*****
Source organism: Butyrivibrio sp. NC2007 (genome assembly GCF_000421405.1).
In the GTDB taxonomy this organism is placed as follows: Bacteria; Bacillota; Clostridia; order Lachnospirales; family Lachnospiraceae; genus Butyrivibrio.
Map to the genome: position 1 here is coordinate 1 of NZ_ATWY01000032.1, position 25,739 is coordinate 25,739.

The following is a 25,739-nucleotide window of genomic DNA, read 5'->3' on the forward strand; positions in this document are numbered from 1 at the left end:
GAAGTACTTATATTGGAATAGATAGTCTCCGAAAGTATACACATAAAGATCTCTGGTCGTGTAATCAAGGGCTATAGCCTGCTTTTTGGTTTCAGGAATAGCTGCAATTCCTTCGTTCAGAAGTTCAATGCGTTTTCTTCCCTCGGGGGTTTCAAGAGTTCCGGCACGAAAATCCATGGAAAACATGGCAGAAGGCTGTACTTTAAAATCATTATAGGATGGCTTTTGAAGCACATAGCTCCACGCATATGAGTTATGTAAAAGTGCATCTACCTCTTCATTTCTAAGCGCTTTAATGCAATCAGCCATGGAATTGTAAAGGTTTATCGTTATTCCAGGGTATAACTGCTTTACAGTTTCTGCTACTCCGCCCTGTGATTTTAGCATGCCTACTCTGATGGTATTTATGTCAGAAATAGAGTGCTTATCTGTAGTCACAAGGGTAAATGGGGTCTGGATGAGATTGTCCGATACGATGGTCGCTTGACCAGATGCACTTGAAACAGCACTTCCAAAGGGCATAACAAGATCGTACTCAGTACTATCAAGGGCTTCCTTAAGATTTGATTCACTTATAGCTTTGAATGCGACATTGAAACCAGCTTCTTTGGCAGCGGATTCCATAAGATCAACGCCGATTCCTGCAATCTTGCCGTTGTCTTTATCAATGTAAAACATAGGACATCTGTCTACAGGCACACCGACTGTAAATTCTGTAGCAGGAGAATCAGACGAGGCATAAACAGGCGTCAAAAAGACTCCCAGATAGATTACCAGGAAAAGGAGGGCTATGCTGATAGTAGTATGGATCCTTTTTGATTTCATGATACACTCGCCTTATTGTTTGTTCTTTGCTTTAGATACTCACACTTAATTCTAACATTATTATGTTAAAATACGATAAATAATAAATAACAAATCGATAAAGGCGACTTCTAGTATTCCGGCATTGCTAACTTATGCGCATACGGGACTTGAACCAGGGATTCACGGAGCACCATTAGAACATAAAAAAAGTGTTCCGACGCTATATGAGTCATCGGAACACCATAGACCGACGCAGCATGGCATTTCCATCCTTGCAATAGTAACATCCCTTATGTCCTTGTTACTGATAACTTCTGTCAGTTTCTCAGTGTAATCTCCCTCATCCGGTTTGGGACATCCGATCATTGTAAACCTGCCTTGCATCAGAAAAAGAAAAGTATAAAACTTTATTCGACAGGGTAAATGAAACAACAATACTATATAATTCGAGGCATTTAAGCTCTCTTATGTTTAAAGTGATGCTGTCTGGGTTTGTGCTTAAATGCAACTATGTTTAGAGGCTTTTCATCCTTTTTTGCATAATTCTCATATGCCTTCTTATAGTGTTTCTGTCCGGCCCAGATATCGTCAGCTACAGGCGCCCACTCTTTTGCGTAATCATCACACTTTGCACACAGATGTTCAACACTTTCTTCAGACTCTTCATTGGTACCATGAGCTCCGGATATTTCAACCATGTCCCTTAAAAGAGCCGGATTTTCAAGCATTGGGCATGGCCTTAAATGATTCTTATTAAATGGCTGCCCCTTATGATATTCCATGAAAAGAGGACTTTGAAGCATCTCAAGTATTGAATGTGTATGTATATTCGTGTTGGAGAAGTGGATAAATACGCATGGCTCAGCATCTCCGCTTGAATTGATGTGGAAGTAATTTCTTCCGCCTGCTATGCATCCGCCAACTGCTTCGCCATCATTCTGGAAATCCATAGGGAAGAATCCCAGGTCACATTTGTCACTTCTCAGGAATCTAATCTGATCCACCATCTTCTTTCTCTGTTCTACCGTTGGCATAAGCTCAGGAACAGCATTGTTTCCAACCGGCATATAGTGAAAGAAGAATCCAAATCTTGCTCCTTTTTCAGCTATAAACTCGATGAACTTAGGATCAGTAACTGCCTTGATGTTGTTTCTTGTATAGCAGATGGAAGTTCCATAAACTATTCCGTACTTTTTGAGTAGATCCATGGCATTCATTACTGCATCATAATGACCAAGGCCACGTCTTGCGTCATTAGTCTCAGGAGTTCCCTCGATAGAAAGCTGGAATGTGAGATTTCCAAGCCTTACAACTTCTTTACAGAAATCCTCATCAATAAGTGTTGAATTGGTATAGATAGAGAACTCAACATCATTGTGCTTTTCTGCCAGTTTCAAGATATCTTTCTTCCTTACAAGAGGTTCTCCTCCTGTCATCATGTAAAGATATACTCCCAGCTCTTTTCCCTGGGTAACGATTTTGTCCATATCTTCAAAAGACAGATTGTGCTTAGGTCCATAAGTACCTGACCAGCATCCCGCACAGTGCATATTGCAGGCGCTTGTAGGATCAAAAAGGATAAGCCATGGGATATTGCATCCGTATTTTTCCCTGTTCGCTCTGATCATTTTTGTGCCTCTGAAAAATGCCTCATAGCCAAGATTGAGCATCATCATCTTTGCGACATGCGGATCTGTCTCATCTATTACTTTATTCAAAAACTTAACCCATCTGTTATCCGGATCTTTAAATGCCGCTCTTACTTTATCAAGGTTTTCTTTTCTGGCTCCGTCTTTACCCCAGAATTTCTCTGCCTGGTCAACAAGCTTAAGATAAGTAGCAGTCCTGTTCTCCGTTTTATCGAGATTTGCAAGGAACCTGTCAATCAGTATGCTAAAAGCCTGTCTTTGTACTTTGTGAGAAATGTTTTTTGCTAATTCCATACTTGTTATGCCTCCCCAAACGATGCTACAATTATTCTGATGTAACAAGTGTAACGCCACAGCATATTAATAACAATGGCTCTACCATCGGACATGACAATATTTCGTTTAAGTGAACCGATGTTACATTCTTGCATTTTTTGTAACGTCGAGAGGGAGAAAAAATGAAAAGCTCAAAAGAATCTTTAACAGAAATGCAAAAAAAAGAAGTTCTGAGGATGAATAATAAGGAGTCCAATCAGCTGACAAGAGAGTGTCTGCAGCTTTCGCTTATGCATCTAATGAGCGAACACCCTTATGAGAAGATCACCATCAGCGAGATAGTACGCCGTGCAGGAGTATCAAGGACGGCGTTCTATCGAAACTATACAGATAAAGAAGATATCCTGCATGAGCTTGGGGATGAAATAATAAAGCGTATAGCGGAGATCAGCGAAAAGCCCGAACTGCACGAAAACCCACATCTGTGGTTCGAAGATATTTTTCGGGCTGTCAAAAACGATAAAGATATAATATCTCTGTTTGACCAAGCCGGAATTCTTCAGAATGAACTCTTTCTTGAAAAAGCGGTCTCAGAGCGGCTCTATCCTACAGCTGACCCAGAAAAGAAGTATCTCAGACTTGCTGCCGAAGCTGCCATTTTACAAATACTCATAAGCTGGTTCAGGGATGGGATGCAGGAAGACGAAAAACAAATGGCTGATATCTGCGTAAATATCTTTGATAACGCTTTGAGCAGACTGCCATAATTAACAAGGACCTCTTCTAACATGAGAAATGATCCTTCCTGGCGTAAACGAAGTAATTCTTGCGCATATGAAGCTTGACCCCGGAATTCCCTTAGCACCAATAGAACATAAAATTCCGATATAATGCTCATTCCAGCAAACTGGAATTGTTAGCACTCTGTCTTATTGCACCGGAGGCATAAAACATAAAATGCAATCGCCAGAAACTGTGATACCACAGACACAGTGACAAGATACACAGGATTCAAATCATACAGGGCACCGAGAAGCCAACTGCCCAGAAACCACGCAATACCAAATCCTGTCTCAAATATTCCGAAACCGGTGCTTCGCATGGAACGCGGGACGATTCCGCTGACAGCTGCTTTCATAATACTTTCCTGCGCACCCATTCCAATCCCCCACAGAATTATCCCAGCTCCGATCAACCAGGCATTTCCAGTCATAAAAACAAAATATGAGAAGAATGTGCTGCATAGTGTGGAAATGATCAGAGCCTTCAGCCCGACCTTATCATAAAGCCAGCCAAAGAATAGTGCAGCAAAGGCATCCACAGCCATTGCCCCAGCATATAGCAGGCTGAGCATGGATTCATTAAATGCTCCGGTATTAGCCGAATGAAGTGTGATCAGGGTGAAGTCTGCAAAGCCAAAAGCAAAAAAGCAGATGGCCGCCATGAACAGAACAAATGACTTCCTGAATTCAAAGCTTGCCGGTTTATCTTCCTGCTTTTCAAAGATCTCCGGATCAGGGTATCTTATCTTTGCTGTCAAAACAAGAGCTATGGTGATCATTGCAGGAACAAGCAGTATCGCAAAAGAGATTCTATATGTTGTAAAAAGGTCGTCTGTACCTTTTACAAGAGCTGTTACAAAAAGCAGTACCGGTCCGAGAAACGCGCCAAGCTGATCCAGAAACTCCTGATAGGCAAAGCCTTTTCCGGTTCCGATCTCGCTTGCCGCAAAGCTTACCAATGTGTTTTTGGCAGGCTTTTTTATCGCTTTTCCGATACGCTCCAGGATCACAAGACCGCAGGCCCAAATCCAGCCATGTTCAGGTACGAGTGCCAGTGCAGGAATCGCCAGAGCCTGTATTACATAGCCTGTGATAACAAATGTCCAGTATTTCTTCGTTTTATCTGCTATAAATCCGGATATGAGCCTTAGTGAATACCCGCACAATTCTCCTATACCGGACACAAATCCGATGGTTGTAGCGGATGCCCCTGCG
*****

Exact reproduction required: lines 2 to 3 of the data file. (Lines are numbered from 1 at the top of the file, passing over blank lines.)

In the GTDB taxonomy this organism is placed as follows: Bacteria; Bacillota; Clostridia; order Lachnospirales; family Lachnospiraceae; genus Butyrivibrio.
Map to the genome: position 1 here is coordinate 1 of NZ_ATWY01000032.1, position 25,739 is coordinate 25,739.